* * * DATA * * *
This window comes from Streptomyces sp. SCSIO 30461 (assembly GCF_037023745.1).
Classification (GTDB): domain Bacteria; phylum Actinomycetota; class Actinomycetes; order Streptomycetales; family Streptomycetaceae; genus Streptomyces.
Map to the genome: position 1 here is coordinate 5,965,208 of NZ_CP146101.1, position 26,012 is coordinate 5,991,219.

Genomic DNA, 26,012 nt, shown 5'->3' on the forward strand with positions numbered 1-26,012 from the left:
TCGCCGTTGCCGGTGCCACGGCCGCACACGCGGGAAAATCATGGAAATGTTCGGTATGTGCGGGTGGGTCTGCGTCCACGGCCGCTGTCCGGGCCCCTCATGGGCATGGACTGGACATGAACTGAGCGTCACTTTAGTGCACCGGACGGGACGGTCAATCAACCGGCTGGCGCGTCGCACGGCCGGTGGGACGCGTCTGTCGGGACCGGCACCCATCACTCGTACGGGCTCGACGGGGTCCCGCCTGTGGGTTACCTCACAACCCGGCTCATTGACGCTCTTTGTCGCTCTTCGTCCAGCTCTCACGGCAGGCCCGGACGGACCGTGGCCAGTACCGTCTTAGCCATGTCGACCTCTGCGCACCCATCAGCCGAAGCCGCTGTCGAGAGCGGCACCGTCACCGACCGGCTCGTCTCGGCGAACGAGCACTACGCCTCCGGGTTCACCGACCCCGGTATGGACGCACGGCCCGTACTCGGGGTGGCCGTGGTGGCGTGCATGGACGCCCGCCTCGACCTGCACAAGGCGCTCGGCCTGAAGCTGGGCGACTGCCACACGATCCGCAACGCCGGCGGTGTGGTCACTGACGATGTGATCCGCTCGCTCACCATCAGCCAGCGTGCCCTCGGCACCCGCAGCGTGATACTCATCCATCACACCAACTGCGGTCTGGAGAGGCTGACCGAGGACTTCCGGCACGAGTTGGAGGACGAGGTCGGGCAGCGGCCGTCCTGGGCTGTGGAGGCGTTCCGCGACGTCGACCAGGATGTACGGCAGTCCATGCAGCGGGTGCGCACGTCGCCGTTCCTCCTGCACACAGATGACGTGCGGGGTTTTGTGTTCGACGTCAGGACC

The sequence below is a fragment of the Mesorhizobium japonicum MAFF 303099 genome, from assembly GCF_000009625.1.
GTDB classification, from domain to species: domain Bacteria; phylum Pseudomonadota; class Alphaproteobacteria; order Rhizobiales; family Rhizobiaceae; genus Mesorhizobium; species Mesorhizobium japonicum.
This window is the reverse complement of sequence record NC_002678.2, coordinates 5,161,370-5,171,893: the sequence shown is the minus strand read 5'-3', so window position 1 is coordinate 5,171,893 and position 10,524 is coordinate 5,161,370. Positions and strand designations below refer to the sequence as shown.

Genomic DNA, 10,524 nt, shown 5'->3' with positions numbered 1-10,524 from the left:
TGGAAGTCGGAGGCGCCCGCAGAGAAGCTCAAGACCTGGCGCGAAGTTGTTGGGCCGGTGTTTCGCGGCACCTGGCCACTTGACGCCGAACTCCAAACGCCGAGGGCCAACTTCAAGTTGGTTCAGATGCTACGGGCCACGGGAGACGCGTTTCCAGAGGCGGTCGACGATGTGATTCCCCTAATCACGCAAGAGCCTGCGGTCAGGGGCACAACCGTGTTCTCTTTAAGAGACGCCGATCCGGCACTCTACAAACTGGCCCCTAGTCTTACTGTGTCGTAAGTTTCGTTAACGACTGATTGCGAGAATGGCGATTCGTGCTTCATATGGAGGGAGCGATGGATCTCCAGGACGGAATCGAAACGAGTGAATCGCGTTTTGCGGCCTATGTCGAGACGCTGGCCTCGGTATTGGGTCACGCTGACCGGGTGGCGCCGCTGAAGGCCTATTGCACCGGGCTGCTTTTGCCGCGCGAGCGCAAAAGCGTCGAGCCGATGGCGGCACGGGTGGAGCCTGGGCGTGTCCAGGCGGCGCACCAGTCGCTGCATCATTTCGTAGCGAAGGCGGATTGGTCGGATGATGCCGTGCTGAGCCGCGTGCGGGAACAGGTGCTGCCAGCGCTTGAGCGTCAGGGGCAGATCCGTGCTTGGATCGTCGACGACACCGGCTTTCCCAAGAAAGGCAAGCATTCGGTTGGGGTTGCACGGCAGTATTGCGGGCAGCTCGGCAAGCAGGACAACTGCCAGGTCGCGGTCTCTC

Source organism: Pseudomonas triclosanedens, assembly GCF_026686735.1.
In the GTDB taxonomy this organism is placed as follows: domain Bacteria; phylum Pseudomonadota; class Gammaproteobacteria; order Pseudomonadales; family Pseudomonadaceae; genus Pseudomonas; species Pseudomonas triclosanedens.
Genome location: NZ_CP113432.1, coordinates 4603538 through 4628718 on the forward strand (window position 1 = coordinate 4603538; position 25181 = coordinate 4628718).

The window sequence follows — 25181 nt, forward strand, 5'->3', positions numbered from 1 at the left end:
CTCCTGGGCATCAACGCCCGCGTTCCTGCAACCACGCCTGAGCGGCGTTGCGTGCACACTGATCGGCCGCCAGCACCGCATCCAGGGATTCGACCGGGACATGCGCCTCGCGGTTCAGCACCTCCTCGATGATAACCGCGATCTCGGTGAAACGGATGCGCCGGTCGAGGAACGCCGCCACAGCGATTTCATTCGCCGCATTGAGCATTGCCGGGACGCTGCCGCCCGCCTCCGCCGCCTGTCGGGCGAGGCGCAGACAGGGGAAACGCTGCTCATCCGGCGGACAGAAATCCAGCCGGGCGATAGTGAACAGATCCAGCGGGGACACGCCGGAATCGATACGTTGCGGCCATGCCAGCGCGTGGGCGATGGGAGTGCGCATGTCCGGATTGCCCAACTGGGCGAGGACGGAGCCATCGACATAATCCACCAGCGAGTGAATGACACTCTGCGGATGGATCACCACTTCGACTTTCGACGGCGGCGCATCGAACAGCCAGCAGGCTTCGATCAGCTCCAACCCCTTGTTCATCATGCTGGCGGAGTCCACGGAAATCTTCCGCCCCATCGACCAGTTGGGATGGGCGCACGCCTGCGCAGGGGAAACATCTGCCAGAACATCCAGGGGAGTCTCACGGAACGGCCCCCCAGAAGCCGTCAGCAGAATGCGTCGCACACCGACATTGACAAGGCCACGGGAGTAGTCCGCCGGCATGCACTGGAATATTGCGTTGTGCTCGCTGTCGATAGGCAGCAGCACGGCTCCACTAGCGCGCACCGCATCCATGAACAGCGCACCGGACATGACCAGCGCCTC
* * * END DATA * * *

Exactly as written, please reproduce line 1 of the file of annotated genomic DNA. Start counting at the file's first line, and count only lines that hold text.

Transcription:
This window comes from Streptomyces sp. SCSIO 30461 (assembly GCF_037023745.1).